Thus Kissinger’s second trip to Pakistan was an attempt to remedy his mistakes. He arrived with an offer of 110 A-7 attack bombers for the Pakistani Air force in exchange for canceling the reprocessing plant purchase [from France], indicating that Congress would most likely approve such a deal. And as a stick, he brandished a possible Democratic victory, hinting that when in power, Carter would certainly make an example of Pakistan. Since that meeting, the popular myth in Pakistan has been that Kissinger threatened Bhutto with “a horrible example,” meant as an ultimatum.

At an official dinner in the city of Lahore, Kissinger and Bhutto engaged in nuclear banter in the midst of toasts. Raising his glass, Bhutto declared, “[Lahore] is our reprocessing center and we cannot in any way curb the reprocessing center of Pakistan.” When Kissinger’s turn for the toast came, he replied, “All governments must constantly ‘reprocess’ themselves and decide what is worth reprocessing.”

Khan, Feroz Hassan. Eating Grass: The Making of the Pakistani Bomb. Stanford University Press; Stanford. 2012. p. 136-7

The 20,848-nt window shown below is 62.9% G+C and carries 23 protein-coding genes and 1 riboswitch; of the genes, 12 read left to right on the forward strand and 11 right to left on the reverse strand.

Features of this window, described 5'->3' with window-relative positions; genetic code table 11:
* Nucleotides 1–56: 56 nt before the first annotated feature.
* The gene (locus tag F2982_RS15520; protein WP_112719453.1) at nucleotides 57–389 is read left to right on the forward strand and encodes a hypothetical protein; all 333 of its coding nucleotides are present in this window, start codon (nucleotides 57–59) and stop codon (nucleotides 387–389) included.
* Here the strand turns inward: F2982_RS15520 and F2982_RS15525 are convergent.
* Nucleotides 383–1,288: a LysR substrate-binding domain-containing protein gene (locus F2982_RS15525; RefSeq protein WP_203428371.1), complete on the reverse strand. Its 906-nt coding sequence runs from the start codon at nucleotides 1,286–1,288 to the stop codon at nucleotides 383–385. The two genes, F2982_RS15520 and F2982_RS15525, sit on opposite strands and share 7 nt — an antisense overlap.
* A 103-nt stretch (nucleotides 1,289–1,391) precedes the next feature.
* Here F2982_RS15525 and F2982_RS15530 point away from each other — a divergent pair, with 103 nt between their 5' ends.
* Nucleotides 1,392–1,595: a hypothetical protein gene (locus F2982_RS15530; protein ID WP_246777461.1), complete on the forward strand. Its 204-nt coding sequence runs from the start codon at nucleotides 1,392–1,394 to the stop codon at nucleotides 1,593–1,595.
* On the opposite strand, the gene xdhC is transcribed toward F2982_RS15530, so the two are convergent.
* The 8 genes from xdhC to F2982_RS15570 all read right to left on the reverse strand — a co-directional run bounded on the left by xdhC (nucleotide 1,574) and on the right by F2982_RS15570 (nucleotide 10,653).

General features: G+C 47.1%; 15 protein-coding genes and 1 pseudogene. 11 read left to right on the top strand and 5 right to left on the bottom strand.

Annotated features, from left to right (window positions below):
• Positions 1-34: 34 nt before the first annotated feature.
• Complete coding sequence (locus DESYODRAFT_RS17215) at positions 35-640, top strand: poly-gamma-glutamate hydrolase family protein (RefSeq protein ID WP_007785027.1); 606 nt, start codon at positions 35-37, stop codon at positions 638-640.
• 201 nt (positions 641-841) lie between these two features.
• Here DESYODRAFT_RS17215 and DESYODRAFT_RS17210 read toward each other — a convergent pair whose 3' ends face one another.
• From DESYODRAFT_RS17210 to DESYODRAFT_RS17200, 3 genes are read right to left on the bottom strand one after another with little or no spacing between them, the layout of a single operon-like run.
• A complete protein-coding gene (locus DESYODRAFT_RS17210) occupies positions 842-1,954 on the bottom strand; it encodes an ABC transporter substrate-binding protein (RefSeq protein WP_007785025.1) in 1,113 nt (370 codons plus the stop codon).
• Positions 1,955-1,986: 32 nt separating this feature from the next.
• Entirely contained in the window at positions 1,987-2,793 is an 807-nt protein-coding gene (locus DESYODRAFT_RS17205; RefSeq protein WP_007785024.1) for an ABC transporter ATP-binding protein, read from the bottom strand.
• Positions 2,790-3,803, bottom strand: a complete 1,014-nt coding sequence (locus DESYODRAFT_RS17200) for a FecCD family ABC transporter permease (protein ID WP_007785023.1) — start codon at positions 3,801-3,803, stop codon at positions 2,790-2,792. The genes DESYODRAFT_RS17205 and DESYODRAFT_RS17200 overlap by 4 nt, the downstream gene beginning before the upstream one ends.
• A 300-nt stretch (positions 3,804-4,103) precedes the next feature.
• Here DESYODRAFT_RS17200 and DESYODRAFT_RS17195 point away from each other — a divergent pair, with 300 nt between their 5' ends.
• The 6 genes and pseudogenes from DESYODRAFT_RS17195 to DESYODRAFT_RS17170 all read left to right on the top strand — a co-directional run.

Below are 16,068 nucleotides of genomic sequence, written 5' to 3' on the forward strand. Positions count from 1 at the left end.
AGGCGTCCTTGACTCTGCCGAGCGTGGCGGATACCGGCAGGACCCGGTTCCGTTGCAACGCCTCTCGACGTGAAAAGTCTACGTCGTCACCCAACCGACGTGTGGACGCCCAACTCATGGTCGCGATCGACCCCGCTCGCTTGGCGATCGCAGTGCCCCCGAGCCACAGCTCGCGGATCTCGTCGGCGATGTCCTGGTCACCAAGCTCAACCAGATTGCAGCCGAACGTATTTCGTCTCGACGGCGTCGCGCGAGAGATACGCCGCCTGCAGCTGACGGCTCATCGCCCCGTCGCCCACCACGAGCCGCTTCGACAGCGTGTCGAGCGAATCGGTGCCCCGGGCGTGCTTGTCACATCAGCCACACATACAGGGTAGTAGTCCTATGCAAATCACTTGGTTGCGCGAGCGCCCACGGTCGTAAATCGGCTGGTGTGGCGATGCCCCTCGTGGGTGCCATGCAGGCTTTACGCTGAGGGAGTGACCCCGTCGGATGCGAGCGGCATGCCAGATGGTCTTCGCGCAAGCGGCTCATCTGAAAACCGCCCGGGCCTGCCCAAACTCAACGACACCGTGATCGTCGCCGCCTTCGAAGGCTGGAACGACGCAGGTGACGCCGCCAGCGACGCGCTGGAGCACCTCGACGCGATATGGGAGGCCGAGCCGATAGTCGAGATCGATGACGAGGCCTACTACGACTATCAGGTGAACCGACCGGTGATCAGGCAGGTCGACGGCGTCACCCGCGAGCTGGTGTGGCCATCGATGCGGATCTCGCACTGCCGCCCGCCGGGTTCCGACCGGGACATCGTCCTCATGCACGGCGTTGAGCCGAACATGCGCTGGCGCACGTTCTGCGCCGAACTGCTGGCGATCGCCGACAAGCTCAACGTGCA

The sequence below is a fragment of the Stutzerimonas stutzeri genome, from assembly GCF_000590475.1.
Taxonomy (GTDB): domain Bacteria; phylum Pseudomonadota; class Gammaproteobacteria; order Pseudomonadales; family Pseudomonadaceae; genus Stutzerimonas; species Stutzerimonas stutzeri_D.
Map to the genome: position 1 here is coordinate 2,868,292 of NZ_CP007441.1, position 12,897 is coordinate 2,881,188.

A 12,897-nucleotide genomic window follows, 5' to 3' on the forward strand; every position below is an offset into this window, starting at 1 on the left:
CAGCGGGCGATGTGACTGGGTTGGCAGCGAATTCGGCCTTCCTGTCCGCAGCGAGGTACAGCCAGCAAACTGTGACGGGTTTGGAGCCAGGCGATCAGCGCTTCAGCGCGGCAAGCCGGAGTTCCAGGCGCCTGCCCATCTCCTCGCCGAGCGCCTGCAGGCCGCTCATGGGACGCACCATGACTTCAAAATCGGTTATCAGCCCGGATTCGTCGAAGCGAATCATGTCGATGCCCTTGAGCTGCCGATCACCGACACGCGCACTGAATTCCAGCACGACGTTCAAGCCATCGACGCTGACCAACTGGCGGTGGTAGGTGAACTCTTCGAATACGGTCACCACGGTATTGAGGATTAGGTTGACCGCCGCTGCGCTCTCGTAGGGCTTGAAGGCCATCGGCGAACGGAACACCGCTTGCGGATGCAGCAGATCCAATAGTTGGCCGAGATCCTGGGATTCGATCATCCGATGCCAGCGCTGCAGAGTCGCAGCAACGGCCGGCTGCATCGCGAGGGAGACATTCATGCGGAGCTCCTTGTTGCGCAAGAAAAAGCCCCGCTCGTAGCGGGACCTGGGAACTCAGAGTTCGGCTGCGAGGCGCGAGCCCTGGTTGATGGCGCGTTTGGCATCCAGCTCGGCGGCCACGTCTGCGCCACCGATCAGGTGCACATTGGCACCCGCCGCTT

The technical term “supergrade” has had a pair of distinctly American meanings:

(a) A supergrade was the civilian equivalent of an Army general

(b) Supergrade is industry parlance for plutonium alloy bearing an exceptionally high fraction of Pu-239 (>95%), leaving a very low amount of Pu-240 which is a gamma emitter in addition to being a high spontaneous fission isotope

Automated voice impersonation

I’ve written before about some problems with biometric security: it seems convenient to be able to use facial recognition to log in to your computer, until you find your co-workers doing it with colour photocopies of your picture.

Computers aren’t the only context where we use biometrics for identification. “Don’t you recognize my voice?” has been used for decades for authentication over the phone, whether implicitly or explicitly. Now, we’re approaching the day when faking anybody’s voice and having it say anything you like is getting near.

Expect disruption on every level, from teens pranking each other to abusive harassers terrifying victims in new ways to more election-altering political fraud.

Learning to write as an undergraduate